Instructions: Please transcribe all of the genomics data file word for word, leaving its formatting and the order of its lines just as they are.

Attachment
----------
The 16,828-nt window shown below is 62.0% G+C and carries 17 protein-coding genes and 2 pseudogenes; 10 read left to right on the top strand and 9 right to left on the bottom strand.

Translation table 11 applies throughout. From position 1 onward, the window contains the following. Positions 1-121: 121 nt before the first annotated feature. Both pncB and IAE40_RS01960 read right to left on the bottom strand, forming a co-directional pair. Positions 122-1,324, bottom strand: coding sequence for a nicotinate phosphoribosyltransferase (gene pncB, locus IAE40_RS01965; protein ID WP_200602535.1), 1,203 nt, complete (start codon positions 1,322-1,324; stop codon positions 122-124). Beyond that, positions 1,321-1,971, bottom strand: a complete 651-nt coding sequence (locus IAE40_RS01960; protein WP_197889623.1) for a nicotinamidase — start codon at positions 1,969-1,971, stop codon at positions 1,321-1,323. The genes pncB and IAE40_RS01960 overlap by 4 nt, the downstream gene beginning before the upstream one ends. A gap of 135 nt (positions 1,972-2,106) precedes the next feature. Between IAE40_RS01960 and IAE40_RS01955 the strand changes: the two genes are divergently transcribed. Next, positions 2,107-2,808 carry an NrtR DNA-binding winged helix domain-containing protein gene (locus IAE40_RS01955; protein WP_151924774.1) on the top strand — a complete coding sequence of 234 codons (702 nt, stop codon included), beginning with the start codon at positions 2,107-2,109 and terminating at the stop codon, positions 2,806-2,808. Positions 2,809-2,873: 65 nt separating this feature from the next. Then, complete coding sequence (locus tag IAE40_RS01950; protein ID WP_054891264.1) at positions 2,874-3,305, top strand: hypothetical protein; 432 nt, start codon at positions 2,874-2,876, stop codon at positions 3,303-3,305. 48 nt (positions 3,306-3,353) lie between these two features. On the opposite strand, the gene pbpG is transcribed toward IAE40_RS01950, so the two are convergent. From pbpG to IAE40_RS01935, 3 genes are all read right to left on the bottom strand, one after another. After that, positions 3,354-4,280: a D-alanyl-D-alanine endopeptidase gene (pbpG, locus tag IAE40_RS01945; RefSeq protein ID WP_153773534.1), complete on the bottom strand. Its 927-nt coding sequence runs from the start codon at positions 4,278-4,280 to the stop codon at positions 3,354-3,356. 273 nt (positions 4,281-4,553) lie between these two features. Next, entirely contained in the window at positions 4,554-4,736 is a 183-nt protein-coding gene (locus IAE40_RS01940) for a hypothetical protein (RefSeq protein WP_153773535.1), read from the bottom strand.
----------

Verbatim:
The 16,828-nt window shown below is 62.0% G+C and carries 17 protein-coding genes and 2 pseudogenes; 10 read left to right on the top strand and 9 right to left on the bottom strand.

Translation table 11 applies throughout. From position 1 onward, the window contains the following. Positions 1-121: 121 nt before the first annotated feature. Both pncB and IAE40_RS01960 read right to left on the bottom strand, forming a co-directional pair. Positions 122-1,324, bottom strand: coding sequence for a nicotinate phosphoribosyltransferase (gene pncB, locus IAE40_RS01965; protein ID WP_200602535.1), 1,203 nt, complete (start codon positions 1,322-1,324; stop codon positions 122-124). Beyond that, positions 1,321-1,971, bottom strand: a complete 651-nt coding sequence (locus IAE40_RS01960; protein WP_197889623.1) for a nicotinamidase — start codon at positions 1,969-1,971, stop codon at positions 1,321-1,323. The genes pncB and IAE40_RS01960 overlap by 4 nt, the downstream gene beginning before the upstream one ends. A gap of 135 nt (positions 1,972-2,106) precedes the next feature. Between IAE40_RS01960 and IAE40_RS01955 the strand changes: the two genes are divergently transcribed. Next, positions 2,107-2,808 carry an NrtR DNA-binding winged helix domain-containing protein gene (locus IAE40_RS01955; protein WP_151924774.1) on the top strand — a complete coding sequence of 234 codons (702 nt, stop codon included), beginning with the start codon at positions 2,107-2,109 and terminating at the stop codon, positions 2,806-2,808. Positions 2,809-2,873: 65 nt separating this feature from the next. Then, complete coding sequence (locus tag IAE40_RS01950; protein ID WP_054891264.1) at positions 2,874-3,305, top strand: hypothetical protein; 432 nt, start codon at positions 2,874-2,876, stop codon at positions 3,303-3,305. 48 nt (positions 3,306-3,353) lie between these two features. On the opposite strand, the gene pbpG is transcribed toward IAE40_RS01950, so the two are convergent. From pbpG to IAE40_RS01935, 3 genes are all read right to left on the bottom strand, one after another. After that, positions 3,354-4,280: a D-alanyl-D-alanine endopeptidase gene (pbpG, locus tag IAE40_RS01945; RefSeq protein ID WP_153773534.1), complete on the bottom strand. Its 927-nt coding sequence runs from the start codon at positions 4,278-4,280 to the stop codon at positions 3,354-3,356. 273 nt (positions 4,281-4,553) lie between these two features. Next, entirely contained in the window at positions 4,554-4,736 is a 183-nt protein-coding gene (locus IAE40_RS01940) for a hypothetical protein (RefSeq protein WP_153773535.1), read from the bottom strand.